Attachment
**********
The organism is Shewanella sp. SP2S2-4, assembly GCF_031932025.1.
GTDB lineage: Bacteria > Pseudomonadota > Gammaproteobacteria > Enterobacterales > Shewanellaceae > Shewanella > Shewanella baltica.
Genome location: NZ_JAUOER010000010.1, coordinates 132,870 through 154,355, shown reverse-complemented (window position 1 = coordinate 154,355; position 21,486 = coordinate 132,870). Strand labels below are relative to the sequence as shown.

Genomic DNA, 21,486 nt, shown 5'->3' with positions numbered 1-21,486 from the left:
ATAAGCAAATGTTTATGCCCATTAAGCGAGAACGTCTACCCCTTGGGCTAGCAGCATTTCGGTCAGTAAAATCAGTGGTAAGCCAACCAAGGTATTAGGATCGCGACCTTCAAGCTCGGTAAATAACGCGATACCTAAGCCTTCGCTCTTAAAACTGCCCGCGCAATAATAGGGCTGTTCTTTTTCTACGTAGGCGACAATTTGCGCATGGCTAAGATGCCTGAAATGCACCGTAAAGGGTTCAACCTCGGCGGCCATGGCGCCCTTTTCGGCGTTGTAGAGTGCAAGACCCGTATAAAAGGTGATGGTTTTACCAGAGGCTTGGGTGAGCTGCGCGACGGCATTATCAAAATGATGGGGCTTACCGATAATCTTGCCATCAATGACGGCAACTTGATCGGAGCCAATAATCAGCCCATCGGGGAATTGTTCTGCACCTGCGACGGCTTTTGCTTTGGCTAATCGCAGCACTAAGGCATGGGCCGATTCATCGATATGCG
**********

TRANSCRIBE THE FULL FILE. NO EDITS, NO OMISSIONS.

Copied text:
The organism is Shewanella sp. SP2S2-4, assembly GCF_031932025.1.
GTDB lineage: Bacteria > Pseudomonadota > Gammaproteobacteria > Enterobacterales > Shewanellaceae > Shewanella > Shewanella baltica.
Genome location: NZ_JAUOER010000010.1, coordinates 132,870 through 154,355, shown reverse-complemented (window position 1 = coordinate 154,355; position 21,486 = coordinate 132,870). Strand labels below are relative to the sequence as shown.

Genomic DNA, 21,486 nt, shown 5'->3' with positions numbered 1-21,486 from the left:
ATAAGCAAATGTTTATGCCCATTAAGCGAGAACGTCTACCCCTTGGGCTAGCAGCATTTCGGTCAGTAAAATCAGTGGTAAGCCAACCAAGGTATTAGGATCGCGACCTTCAAGCTCGGTAAATAACGCGATACCTAAGCCTTCGCTCTTAAAACTGCCCGCGCAATAATAGGGCTGTTCTTTTTCTACGTAGGCGACAATTTGCGCATGGCTAAGATGCCTGAAATGCACCGTAAAGGGTTCAACCTCGGCGGCCATGGCGCCCTTTTCGGCGTTGTAGAGTGCAAGACCCGTATAAAAGGTGATGGTTTTACCAGAGGCTTGGGTGAGCTGCGCGACGGCATTATCAAAATGATGGGGCTTACCGATAATCTTGCCATCAATGACGGCAACTTGATCGGAGCCAATAATCAGCCCATCGGGGAATTGTTCTGCACCTGCGACGGCTTTTGCTTTGGCTAATCGCAGCACTAAGGCATGGGCCGATTCATCGATATGCG